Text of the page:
Corporate security experts face a crisis as they are caught between regulators demanding better accountability for data security and the need to keep businesses up and running with the help of many business partners, an American Express security executive told Interop New York attendees Tuesday.
As more data is housed at least temporarily outside corporate data centers, it becomes more difficult to comply with industry and government regulations, according to Steven Suther, director of information security management for American Express.
"Tell me where your data is and how it is being secured," regulators want to know, he says. "So we need to define at what point is information outside our domain and how is it being protected."
But businesses have very little control over how partners with whom they must share data protect it, he says. Amex asks its vendors to self-assess their security and if it comes up short, Amex will conduct on-site visits to assess the security in person. "We're testing their controls so we can tell regulators we're comfortable with what they are doing," Suther says.
Amex has designated vendor-relations managers who are responsible for ensuring that data controls are in place for a specific list of firms that Amex has hired to perform financial services jobs, he says.
The problem is complicated by whether the tools needed to protect data are available and affordable, says John Pironti, a principal for enterprise and security architecture for Unisys, and what combination of protections is considered sufficient by regulators. "What is good enough that everyone can agree on," Pironti says.
It is difficult to take the requirements of, say, Sarbanes-Oxley, and translate that into security policies, Suther says. "We're all suffering the same kind of lack of confidence in what we should be doing," he says.
Suther says he struggles to balance imposing security on his financial services vendors and allowing them to do their jobs so Amex's financial services business keeps running. "I have to be flexible right now if I want a universe of vendors for my business departments to choose from," Suther says.
In practice, businesses are not imposing all the security they might or only doing so for the most important data, says Alex Van Deusen, a senior security consultant for Cisco. "They're just not rolling it out to every level of their enterprise," he says of businesses he has consulted with.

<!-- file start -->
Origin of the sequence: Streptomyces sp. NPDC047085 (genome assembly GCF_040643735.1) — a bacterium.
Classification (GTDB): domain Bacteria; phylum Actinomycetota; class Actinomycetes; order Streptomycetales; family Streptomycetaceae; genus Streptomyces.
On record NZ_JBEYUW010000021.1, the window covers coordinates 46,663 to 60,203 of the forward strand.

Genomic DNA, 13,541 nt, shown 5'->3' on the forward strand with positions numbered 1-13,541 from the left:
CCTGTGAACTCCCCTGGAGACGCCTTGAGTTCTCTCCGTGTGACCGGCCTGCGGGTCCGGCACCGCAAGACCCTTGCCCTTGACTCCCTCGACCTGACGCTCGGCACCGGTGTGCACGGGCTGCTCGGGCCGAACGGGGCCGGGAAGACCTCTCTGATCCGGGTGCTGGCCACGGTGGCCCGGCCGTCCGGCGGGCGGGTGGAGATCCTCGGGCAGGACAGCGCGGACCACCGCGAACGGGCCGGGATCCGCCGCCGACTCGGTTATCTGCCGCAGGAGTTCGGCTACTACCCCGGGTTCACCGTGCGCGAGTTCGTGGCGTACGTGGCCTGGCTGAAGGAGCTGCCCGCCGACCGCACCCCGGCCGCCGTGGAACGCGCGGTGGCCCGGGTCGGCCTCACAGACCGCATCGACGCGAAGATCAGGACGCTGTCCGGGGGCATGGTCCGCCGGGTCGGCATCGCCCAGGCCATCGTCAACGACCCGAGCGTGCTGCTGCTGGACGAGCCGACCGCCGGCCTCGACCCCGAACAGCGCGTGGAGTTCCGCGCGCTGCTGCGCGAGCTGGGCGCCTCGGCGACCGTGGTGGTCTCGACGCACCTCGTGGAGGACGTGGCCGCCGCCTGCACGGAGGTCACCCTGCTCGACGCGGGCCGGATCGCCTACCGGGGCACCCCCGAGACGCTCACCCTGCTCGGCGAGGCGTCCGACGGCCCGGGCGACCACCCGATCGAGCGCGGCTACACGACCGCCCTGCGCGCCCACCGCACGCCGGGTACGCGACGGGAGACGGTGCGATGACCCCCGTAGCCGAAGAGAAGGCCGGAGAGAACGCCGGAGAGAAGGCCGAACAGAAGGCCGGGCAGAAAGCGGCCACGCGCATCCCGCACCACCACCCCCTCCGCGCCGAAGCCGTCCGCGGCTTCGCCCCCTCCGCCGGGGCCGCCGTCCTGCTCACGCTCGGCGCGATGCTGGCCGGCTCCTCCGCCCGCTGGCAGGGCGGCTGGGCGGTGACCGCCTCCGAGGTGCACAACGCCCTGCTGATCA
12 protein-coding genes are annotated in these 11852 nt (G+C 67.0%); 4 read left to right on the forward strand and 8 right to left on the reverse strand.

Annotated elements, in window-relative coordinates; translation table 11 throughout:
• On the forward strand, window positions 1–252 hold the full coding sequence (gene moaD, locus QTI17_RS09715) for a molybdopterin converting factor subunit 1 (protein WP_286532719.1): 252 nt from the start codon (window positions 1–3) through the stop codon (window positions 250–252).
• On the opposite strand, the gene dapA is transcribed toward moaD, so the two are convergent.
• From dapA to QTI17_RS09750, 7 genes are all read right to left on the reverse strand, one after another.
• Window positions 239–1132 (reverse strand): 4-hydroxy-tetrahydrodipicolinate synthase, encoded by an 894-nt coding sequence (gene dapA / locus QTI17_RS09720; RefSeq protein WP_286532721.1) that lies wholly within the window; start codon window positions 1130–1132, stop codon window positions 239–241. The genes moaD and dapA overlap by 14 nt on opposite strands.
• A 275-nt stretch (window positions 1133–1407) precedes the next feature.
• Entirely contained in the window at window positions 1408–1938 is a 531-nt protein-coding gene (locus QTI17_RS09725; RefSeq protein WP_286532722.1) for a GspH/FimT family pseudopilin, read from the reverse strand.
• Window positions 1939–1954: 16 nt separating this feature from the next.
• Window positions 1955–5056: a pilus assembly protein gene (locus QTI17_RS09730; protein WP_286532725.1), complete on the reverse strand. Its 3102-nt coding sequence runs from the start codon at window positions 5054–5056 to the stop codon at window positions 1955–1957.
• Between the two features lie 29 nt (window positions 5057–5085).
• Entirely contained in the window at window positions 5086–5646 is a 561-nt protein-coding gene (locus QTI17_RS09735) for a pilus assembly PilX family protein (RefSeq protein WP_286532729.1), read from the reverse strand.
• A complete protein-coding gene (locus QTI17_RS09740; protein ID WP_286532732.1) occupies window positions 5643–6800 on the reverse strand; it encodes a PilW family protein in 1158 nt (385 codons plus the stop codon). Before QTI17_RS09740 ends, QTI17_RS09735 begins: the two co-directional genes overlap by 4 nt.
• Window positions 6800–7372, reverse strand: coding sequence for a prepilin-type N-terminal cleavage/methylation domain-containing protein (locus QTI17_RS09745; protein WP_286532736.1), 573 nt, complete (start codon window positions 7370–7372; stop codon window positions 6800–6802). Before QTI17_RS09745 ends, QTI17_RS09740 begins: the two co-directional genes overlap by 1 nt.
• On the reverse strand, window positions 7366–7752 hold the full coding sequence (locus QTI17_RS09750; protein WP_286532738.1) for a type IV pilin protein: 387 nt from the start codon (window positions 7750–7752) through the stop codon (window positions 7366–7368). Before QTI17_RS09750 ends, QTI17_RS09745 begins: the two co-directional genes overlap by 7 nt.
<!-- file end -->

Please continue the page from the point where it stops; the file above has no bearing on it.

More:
Regardless of the technology in place to protect data, people still represent the biggest threat, says Alex Ryskin, IT director for the laser laboratories at the University of Rochester in New York. End users must face penalties if they fail to follow security policies so they recognize their importance and follow them, he says. "You would be shot - literally - in Soviet Russia," where he lived for 40 years, he says. "It did work."
And U.S. corporations are starting to get tough themselves, says Van Deusen. "You need severe penalties, clearly defined: you are going to get fired," he says.
Suther says that less drastic means can help enormously, particularly educating users on the risks and consequences for the business if security is breached. "It's one of the few areas where we feel we can do the most," he says.
He recommends that businesses set up goals for data security and review how well they have worked every six months, with the goal of gaining better and better compliance over time. It is particularly important for business executives to be on board. They recognize the need for better security, and want to avoid devastating bad publicity if private data is compromised. But they also want no negative effects on their business processes.
"We want to be able to say, 'Things have gotten better and you have not ended up on the front page of the Wall Street Journal,’" he says.
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